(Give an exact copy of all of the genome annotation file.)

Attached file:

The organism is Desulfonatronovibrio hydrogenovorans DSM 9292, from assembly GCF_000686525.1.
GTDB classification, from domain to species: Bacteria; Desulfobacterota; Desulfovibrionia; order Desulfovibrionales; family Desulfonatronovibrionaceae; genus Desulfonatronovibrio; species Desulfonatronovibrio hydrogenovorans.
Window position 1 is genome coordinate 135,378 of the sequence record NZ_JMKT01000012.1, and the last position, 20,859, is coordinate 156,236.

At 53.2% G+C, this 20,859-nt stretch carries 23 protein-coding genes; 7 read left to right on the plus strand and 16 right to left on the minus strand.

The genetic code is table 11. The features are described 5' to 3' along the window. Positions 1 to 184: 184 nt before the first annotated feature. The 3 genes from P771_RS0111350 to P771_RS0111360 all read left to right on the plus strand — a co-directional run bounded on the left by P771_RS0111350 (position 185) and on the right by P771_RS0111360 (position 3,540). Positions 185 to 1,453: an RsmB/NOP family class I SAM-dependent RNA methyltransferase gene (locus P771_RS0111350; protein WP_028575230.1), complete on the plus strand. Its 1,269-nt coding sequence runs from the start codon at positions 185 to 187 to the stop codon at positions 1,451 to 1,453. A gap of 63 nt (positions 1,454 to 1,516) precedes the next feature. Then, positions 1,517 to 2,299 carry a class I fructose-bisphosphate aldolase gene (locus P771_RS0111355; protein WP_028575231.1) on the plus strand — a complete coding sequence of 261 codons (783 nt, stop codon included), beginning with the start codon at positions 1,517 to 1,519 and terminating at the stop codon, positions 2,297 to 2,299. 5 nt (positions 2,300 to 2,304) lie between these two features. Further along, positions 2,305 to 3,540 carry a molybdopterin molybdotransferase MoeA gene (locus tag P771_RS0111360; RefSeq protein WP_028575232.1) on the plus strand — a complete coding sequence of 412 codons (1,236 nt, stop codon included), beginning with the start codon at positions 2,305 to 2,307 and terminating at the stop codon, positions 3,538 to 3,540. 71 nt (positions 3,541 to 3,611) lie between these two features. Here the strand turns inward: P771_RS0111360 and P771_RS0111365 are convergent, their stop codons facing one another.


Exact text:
The organism is Desulfonatronovibrio hydrogenovorans DSM 9292, from assembly GCF_000686525.1.
GTDB classification, from domain to species: Bacteria; Desulfobacterota; Desulfovibrionia; order Desulfovibrionales; family Desulfonatronovibrionaceae; genus Desulfonatronovibrio; species Desulfonatronovibrio hydrogenovorans.
Window position 1 is genome coordinate 135,378 of the sequence record NZ_JMKT01000012.1, and the last position, 20,859, is coordinate 156,236.

At 53.2% G+C, this 20,859-nt stretch carries 23 protein-coding genes; 7 read left to right on the plus strand and 16 right to left on the minus strand.

The genetic code is table 11. The features are described 5' to 3' along the window. Positions 1 to 184: 184 nt before the first annotated feature. The 3 genes from P771_RS0111350 to P771_RS0111360 all read left to right on the plus strand — a co-directional run bounded on the left by P771_RS0111350 (position 185) and on the right by P771_RS0111360 (position 3,540). Positions 185 to 1,453: an RsmB/NOP family class I SAM-dependent RNA methyltransferase gene (locus P771_RS0111350; protein WP_028575230.1), complete on the plus strand. Its 1,269-nt coding sequence runs from the start codon at positions 185 to 187 to the stop codon at positions 1,451 to 1,453. A gap of 63 nt (positions 1,454 to 1,516) precedes the next feature. Then, positions 1,517 to 2,299 carry a class I fructose-bisphosphate aldolase gene (locus P771_RS0111355; protein WP_028575231.1) on the plus strand — a complete coding sequence of 261 codons (783 nt, stop codon included), beginning with the start codon at positions 1,517 to 1,519 and terminating at the stop codon, positions 2,297 to 2,299. 5 nt (positions 2,300 to 2,304) lie between these two features. Further along, positions 2,305 to 3,540 carry a molybdopterin molybdotransferase MoeA gene (locus tag P771_RS0111360; RefSeq protein WP_028575232.1) on the plus strand — a complete coding sequence of 412 codons (1,236 nt, stop codon included), beginning with the start codon at positions 2,305 to 2,307 and terminating at the stop codon, positions 3,538 to 3,540. 71 nt (positions 3,541 to 3,611) lie between these two features. Here the strand turns inward: P771_RS0111360 and P771_RS0111365 are convergent, their stop codons facing one another.